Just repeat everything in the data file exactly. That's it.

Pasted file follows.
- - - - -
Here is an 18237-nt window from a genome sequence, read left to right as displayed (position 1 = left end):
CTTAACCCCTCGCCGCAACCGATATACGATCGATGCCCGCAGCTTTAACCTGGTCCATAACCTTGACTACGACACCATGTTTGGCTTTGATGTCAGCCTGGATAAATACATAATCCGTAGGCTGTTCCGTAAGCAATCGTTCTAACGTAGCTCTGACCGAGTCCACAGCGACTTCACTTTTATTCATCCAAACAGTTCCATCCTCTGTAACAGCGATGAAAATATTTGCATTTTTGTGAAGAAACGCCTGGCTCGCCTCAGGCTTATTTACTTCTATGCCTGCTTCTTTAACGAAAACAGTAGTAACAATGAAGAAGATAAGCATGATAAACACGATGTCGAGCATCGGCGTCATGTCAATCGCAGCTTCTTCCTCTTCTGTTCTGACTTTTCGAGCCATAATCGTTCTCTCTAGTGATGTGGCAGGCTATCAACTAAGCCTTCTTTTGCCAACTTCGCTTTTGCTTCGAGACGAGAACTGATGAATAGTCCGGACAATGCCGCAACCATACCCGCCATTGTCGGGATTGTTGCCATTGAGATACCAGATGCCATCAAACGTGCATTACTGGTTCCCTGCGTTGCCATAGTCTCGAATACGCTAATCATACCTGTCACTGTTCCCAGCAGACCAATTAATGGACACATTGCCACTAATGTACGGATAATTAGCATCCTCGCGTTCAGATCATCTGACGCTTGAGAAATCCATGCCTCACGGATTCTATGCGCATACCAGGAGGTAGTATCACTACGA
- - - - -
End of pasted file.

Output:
Here is an 18237-nt window from a genome sequence, read left to right as displayed (position 1 = left end):
CTTAACCCCTCGCCGCAACCGATATACGATCGATGCCCGCAGCTTTAACCTGGTCCATAACCTTGACTACGACACCATGTTTGGCTTTGATGTCAGCCTGGATAAATACATAATCCGTAGGCTGTTCCGTAAGCAATCGTTCTAACGTAGCTCTGACCGAGTCCACAGCGACTTCACTTTTATTCATCCAAACAGTTCCATCCTCTGTAACAGCGATGAAAATATTTGCATTTTTGTGAAGAAACGCCTGGCTCGCCTCAGGCTTATTTACTTCTATGCCTGCTTCTTTAACGAAAACAGTAGTAACAATGAAGAAGATAAGCATGATAAACACGATGTCGAGCATCGGCGTCATGTCAATCGCAGCTTCTTCCTCTTCTGTTCTGACTTTTCGAGCCATAATCGTTCTCTCTAGTGATGTGGCAGGCTATCAACTAAGCCTTCTTTTGCCAACTTCGCTTTTGCTTCGAGACGAGAACTGATGAATAGTCCGGACAATGCCGCAACCATACCCGCCATTGTCGGGATTGTTGCCATTGAGATACCAGATGCCATCAAACGTGCATTACTGGTTCCCTGCGTTGCCATAGTCTCGAATACGCTAATCATACCTGTCACTGTTCCCAGCAGACCAATTAATGGACACATTGCCACTAATGTACGGATAATTAGCATCCTCGCGTTCAGATCATCTGACGCTTGAGAAATCCATGCCTCACGGATTCTATGCGCATACCAGGAGGTAGTATCACTACGA